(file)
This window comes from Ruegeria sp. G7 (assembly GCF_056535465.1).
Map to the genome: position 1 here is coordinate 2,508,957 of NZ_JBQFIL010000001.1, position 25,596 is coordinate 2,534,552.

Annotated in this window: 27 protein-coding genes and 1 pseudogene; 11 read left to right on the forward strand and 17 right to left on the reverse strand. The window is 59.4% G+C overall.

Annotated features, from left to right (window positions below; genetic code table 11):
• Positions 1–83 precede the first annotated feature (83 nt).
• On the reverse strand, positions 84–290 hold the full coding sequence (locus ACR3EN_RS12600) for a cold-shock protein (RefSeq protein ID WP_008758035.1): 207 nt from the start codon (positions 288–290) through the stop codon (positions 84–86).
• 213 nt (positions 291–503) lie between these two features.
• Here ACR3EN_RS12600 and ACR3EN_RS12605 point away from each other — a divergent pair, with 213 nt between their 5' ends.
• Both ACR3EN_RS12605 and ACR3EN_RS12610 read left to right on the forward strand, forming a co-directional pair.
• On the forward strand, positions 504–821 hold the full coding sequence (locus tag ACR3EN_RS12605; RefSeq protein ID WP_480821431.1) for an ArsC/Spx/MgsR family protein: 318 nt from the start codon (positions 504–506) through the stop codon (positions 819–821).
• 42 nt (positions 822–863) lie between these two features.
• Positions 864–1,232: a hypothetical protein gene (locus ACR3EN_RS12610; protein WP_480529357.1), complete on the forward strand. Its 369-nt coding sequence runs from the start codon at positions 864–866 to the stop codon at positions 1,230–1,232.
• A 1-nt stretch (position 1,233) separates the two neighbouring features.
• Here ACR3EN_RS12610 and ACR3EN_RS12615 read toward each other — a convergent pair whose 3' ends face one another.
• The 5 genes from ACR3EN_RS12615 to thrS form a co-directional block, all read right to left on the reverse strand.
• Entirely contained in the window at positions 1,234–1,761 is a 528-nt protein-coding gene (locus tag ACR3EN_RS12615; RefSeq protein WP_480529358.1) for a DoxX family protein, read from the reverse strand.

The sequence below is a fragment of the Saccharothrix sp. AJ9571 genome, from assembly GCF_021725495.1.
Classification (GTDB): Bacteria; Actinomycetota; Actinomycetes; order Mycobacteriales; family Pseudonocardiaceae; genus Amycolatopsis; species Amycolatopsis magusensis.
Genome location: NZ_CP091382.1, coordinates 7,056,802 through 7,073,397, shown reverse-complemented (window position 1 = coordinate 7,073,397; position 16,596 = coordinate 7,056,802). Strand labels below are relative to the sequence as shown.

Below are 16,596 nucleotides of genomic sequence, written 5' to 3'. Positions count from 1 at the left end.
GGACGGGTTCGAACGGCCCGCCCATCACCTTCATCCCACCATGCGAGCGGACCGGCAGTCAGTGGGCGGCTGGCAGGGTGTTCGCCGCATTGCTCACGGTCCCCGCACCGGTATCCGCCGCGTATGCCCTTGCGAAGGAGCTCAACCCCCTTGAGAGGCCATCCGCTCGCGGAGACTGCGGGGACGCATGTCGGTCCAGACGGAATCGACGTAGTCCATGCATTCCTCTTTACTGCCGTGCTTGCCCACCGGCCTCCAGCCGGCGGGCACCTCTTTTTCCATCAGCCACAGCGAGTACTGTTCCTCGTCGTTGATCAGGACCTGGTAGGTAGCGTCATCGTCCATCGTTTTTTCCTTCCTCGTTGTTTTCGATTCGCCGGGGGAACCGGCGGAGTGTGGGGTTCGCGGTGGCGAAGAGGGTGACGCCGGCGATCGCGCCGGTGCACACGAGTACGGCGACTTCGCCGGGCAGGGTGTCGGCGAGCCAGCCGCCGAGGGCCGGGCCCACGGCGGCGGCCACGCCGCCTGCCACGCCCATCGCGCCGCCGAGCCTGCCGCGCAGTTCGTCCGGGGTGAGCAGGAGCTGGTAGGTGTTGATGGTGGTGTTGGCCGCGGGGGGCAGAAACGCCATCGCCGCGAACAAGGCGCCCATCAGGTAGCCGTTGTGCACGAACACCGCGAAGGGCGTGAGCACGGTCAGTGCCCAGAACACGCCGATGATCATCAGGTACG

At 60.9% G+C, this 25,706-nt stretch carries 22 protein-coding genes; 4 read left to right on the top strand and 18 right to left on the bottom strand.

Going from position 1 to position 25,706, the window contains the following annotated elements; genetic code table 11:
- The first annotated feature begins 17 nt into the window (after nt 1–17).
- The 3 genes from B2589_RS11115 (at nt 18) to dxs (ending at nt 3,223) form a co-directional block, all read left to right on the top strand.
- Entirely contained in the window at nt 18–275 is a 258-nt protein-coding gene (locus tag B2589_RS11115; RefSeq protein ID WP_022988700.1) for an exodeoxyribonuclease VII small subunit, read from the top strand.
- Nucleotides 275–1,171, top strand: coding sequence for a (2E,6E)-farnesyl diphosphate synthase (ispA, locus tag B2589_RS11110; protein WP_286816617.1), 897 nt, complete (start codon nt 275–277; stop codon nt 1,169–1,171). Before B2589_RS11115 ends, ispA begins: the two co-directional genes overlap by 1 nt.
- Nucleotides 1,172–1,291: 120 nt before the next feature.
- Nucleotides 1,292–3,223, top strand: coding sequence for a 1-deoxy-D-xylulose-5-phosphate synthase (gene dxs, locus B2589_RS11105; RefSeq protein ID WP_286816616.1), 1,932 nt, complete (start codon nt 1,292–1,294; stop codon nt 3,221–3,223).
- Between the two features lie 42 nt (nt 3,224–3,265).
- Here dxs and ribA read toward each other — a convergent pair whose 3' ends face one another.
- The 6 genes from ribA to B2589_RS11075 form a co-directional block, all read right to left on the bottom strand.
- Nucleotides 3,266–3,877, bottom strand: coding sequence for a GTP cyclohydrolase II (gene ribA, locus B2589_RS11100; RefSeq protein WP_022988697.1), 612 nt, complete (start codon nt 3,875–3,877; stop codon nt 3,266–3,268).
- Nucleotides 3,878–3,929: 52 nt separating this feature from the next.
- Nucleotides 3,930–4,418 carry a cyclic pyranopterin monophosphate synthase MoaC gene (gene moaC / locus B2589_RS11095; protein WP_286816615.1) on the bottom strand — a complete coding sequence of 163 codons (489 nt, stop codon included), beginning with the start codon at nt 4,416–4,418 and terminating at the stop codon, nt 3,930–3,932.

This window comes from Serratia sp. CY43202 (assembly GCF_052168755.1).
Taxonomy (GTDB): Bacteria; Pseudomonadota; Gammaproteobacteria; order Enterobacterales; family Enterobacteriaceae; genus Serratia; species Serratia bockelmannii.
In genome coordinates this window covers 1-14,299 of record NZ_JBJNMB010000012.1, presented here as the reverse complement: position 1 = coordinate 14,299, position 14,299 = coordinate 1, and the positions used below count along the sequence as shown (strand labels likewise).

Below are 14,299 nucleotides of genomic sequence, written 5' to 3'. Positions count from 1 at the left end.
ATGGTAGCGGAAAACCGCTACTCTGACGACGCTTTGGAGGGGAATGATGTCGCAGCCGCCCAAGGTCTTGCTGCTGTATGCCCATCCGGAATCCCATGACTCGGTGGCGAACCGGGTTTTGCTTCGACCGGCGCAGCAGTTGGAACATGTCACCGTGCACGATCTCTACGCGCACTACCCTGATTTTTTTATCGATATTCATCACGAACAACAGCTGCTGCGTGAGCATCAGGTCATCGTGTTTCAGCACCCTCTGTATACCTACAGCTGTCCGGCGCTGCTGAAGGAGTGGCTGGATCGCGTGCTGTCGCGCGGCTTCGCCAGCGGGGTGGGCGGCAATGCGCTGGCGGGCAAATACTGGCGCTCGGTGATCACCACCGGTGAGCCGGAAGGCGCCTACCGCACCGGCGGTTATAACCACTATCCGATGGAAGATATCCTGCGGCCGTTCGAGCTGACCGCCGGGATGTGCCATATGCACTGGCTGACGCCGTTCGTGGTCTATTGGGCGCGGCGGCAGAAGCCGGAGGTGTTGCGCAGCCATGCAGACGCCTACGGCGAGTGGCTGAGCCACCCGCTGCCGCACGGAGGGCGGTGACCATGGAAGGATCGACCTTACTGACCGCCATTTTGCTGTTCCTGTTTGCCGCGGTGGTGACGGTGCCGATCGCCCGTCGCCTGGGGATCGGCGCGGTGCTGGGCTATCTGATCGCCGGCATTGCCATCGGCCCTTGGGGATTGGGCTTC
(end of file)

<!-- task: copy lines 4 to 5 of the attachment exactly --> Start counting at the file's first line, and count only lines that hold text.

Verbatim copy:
Annotated features, from left to right (window positions below; genetic code table 11):
• Positions 1–83 precede the first annotated feature (83 nt).